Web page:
Child Support: Section 3 and Section 7
Did you know that child support is two portions, Section 3 and Section 7?
If this is news to you, don’t fret! Here’s everything you need to know.
- The difference between Section 3 and Section 7
- What is paid, and how it’s paid
- Start date for child support
- What falls under Section 7
- Keeping your expenses organized
- When you can’t agree on child support
What is child support?
Child support is the money one parent pays to another to support their children financially after a separation or divorce.
What is the difference between Section 3 and Section 7 child support?
Section 3 child support, also called “base child support” or “table child support” is a monthly amount paid by one parent to the other. In a shared parenting arrangement, it’s the left over balance amount between what each parent ought to pay the other. (see below example)
Section 3 is intended to cover the children’s necessary expenses, such as, clothing, shelter (rent or mortgage), and food.
How is Section 3 calculated?
Section 3 is a predetermined monthly amount based on 3 factors:
- The parents’ respective income;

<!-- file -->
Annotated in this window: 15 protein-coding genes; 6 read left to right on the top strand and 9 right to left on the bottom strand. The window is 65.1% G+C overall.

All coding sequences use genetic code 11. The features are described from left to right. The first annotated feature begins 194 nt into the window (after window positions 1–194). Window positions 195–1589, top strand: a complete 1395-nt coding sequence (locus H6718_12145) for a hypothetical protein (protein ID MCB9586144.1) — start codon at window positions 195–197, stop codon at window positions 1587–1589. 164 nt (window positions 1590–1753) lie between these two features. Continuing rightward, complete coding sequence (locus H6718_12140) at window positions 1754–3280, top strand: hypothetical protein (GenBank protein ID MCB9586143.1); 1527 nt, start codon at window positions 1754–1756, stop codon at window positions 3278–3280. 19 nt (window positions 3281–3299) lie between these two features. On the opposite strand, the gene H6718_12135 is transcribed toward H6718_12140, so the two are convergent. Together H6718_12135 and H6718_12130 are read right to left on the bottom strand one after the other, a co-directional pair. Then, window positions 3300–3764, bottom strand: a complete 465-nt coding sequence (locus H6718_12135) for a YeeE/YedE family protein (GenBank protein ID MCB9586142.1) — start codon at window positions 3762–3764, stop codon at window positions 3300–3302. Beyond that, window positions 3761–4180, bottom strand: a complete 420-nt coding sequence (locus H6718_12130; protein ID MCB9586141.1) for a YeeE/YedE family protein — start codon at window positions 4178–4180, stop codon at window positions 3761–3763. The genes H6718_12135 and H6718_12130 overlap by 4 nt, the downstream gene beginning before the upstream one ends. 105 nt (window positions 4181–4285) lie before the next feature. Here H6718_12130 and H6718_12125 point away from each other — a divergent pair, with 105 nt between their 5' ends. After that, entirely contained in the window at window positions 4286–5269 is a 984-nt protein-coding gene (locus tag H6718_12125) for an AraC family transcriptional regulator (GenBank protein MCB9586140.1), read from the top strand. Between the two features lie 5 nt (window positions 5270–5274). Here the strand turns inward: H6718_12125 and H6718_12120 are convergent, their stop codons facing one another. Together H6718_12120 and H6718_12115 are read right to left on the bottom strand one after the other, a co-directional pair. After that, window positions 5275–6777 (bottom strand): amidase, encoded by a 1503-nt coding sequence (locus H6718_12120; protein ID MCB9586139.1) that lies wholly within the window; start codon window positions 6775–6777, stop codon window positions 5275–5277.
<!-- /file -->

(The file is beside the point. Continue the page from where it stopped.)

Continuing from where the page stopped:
- Parenting arrangement; and
- Number of children.
How is Section 7 calculated?
Section 7 child support is a percentage paid by both parties to cover special or extraordinary expenses, such as:
- Child care;
- Medical/dental costs not covered by insurance;
- Extracurricular activities, such as sports, band, piano lessons;
- Therapy and educational programs (occupational therapy, psychology, tutoring); and
- Post secondary education.
Unlike Section 3 child support which is a monthly payment made by one parent to the other, Section 7 can vary month to month.
Some parents may agree to a set Section 7 amount paid on a monthly basis, especially when they have predictable section 7 expenses like, private school fees, ongoing therapy, or organized sports.
Child Support Example:
Doug and Susan have two children. Doug Makes $90,000 per year, and Susan makes $60,000 per year. They agree to a shared parenting arrangement.
According to the Federal Child Support Guidelines, here’s what they each pay:
The balance amount Doug pays Susan is $450
When does child support start?
Both, Section 3 and Section 7 payments usually start the month that the parents live separately – especially if they’ve separated their financials.
Some choose to initiate child support payments after the divorce is granted.
How are Section 3 and Section 7 paid?